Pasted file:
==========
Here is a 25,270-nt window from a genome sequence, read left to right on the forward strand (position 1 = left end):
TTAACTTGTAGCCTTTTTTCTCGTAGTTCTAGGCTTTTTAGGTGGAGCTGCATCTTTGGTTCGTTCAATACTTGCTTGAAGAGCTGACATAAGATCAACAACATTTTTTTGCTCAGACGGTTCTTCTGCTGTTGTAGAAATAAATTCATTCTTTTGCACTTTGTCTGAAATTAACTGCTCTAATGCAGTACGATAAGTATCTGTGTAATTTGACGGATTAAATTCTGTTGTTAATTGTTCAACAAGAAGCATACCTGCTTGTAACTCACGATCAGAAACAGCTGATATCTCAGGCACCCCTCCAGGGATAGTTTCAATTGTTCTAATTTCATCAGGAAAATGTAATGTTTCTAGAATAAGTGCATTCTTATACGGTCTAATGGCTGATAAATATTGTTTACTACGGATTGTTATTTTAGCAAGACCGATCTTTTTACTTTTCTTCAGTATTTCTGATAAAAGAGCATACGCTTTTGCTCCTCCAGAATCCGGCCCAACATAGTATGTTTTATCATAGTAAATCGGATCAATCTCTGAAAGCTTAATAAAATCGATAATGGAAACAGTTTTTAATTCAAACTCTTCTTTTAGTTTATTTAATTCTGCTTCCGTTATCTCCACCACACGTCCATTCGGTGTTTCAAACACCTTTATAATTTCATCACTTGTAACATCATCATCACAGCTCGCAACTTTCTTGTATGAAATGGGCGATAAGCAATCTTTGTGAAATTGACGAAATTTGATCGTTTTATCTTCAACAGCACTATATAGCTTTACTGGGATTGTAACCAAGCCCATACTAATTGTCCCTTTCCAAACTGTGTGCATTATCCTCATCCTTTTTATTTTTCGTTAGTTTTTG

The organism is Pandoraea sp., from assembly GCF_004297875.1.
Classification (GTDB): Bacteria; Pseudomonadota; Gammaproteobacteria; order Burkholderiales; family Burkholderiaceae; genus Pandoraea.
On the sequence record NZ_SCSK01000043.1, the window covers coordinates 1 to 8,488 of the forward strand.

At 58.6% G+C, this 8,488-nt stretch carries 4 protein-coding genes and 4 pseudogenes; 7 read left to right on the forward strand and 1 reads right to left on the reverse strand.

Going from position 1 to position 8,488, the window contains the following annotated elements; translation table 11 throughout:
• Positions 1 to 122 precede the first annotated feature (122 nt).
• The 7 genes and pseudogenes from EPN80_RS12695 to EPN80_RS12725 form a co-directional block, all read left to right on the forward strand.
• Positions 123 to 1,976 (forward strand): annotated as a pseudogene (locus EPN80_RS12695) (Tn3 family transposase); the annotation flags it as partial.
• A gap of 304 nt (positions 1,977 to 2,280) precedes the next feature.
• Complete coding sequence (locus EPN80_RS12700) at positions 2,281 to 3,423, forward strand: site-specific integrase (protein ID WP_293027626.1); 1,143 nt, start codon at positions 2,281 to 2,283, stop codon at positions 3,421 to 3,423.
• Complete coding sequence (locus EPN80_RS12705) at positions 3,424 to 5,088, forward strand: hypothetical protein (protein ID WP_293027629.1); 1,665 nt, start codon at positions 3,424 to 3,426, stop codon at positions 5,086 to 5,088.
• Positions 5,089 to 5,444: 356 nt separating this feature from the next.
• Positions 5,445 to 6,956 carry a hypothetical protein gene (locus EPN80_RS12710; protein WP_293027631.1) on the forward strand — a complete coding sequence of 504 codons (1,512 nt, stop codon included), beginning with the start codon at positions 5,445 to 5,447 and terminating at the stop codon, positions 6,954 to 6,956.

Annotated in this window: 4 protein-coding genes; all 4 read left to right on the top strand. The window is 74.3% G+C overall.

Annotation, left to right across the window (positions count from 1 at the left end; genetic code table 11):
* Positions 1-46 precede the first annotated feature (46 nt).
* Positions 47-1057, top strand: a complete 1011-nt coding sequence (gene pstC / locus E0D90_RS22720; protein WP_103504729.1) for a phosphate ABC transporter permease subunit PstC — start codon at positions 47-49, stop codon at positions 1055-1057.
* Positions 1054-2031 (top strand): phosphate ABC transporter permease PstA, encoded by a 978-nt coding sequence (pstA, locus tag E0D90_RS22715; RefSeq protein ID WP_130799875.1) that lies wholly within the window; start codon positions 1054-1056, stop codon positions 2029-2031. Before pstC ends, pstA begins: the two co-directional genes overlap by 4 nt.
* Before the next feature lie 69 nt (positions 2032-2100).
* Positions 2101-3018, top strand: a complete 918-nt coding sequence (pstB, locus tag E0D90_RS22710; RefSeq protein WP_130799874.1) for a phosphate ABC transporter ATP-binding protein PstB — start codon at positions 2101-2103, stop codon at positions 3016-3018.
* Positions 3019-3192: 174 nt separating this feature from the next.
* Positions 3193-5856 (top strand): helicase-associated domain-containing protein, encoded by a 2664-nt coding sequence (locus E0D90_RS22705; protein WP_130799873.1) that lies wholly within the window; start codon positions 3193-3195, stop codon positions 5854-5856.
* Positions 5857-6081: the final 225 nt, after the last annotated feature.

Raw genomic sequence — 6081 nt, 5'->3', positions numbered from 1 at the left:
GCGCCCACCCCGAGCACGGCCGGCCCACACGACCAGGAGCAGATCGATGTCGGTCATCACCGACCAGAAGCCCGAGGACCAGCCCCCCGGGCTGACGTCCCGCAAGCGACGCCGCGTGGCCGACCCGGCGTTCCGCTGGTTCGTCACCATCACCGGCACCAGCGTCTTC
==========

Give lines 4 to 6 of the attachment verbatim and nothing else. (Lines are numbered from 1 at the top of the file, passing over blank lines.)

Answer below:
Classification (GTDB): Bacteria; Pseudomonadota; Gammaproteobacteria; order Burkholderiales; family Burkholderiaceae; genus Pandoraea.
On the sequence record NZ_SCSK01000043.1, the window covers coordinates 1 to 8,488 of the forward strand.

At 58.6% G+C, this 8,488-nt stretch carries 4 protein-coding genes and 4 pseudogenes; 7 read left to right on the forward strand and 1 reads right to left on the reverse strand.